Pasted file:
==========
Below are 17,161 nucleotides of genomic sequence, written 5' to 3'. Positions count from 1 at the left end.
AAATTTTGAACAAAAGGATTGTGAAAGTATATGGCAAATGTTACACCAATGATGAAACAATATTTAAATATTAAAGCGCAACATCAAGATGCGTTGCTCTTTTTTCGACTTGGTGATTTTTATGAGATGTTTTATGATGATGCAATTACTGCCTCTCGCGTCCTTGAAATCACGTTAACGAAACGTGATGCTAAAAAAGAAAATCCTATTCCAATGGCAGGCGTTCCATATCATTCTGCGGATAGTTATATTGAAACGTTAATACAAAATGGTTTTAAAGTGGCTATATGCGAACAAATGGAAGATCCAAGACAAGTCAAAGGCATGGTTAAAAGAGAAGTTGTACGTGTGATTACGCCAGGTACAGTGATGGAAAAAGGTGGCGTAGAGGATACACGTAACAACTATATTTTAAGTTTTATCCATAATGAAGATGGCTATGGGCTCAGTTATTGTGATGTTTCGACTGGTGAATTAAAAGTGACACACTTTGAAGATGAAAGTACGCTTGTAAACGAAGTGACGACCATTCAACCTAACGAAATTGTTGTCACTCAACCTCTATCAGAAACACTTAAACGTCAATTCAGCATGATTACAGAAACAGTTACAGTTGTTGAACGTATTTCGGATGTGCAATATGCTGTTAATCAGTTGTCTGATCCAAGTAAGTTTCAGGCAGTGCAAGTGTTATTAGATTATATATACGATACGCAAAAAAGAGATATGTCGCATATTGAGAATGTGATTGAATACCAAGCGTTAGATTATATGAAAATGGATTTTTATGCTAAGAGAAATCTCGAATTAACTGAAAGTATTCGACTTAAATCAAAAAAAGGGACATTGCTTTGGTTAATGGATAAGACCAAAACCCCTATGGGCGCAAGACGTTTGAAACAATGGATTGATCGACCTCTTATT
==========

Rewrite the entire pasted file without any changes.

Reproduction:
Below are 17,161 nucleotides of genomic sequence, written 5' to 3'. Positions count from 1 at the left end.
AAATTTTGAACAAAAGGATTGTGAAAGTATATGGCAAATGTTACACCAATGATGAAACAATATTTAAATATTAAAGCGCAACATCAAGATGCGTTGCTCTTTTTTCGACTTGGTGATTTTTATGAGATGTTTTATGATGATGCAATTACTGCCTCTCGCGTCCTTGAAATCACGTTAACGAAACGTGATGCTAAAAAAGAAAATCCTATTCCAATGGCAGGCGTTCCATATCATTCTGCGGATAGTTATATTGAAACGTTAATACAAAATGGTTTTAAAGTGGCTATATGCGAACAAATGGAAGATCCAAGACAAGTCAAAGGCATGGTTAAAAGAGAAGTTGTACGTGTGATTACGCCAGGTACAGTGATGGAAAAAGGTGGCGTAGAGGATACACGTAACAACTATATTTTAAGTTTTATCCATAATGAAGATGGCTATGGGCTCAGTTATTGTGATGTTTCGACTGGTGAATTAAAAGTGACACACTTTGAAGATGAAAGTACGCTTGTAAACGAAGTGACGACCATTCAACCTAACGAAATTGTTGTCACTCAACCTCTATCAGAAACACTTAAACGTCAATTCAGCATGATTACAGAAACAGTTACAGTTGTTGAACGTATTTCGGATGTGCAATATGCTGTTAATCAGTTGTCTGATCCAAGTAAGTTTCAGGCAGTGCAAGTGTTATTAGATTATATATACGATACGCAAAAAAGAGATATGTCGCATATTGAGAATGTGATTGAATACCAAGCGTTAGATTATATGAAAATGGATTTTTATGCTAAGAGAAATCTCGAATTAACTGAAAGTATTCGACTTAAATCAAAAAAAGGGACATTGCTTTGGTTAATGGATAAGACCAAAACCCCTATGGGCGCAAGACGTTTGAAACAATGGATTGATCGACCTCTTATT